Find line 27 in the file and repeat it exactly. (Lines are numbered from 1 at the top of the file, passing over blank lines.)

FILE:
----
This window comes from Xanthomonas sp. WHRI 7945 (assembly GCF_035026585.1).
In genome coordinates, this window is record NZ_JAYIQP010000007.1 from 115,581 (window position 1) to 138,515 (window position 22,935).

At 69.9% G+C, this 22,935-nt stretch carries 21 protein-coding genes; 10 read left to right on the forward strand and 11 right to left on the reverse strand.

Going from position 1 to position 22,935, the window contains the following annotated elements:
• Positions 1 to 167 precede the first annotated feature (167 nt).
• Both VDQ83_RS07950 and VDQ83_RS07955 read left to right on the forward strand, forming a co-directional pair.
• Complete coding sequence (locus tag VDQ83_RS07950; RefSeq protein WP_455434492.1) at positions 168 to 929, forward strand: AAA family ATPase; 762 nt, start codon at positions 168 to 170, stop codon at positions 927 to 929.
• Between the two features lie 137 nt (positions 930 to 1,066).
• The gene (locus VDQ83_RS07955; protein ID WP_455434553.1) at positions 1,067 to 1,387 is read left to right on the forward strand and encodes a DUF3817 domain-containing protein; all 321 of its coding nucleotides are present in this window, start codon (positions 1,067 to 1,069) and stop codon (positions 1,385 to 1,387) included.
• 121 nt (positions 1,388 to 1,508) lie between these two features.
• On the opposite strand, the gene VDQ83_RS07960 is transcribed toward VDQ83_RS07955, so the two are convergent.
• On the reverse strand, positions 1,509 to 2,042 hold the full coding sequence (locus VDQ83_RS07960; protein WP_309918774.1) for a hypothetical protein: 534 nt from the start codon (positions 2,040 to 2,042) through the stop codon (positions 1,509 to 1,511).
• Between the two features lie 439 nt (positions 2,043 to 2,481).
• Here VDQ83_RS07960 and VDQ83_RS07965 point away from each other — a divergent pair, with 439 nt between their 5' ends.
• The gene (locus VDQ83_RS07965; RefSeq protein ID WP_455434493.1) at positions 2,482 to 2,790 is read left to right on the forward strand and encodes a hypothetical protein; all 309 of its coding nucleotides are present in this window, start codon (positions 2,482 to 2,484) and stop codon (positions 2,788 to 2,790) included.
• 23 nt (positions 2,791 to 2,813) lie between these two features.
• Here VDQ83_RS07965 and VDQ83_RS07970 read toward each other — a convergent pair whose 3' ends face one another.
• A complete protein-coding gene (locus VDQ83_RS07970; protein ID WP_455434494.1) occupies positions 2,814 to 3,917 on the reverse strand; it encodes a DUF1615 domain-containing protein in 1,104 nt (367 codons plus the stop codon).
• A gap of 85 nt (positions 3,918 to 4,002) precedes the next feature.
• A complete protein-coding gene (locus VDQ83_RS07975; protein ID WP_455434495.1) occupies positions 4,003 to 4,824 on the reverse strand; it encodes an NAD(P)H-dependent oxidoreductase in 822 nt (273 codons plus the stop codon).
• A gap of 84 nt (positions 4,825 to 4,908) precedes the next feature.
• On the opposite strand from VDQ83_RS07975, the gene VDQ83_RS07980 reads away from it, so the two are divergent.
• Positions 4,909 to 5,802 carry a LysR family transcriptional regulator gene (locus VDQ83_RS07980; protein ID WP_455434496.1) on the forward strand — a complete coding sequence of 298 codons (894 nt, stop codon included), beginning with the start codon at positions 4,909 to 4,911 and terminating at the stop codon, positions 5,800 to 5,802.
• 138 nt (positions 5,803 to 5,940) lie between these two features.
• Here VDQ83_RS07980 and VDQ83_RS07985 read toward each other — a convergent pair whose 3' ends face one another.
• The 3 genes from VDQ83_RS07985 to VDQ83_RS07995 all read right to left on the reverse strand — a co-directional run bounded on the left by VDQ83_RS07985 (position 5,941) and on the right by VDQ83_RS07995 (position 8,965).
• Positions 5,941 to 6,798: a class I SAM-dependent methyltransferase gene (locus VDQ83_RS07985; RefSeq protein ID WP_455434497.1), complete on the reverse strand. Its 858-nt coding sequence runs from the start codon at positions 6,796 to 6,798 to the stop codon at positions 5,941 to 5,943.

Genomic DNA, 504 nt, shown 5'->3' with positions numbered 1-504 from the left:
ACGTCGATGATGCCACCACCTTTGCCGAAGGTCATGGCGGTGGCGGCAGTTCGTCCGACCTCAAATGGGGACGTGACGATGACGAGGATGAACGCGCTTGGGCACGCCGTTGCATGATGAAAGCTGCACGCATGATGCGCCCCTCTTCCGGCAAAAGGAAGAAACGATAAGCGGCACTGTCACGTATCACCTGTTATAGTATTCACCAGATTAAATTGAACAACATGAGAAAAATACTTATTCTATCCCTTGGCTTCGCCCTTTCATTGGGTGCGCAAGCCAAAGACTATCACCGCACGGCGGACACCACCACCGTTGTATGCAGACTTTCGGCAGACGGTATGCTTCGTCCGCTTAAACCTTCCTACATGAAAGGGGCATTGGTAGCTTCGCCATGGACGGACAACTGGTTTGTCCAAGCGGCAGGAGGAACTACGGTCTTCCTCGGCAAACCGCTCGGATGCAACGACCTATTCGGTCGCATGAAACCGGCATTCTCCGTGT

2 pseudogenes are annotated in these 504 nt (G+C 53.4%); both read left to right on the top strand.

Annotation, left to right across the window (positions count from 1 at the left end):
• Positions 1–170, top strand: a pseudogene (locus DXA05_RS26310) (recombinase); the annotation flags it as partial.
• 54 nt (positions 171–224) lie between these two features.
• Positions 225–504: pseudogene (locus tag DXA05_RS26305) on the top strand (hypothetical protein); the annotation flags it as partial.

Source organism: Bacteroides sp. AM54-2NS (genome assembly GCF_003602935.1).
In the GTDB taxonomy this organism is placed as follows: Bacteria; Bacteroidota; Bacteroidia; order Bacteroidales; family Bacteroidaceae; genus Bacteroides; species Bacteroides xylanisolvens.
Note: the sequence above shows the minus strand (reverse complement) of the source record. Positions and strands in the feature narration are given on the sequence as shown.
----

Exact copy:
• Positions 5,941 to 6,798: a class I SAM-dependent methyltransferase gene (locus VDQ83_RS07985; RefSeq protein ID WP_455434497.1), complete on the reverse strand. Its 858-nt coding sequence runs from the start codon at positions 6,796 to 6,798 to the stop codon at positions 5,941 to 5,943.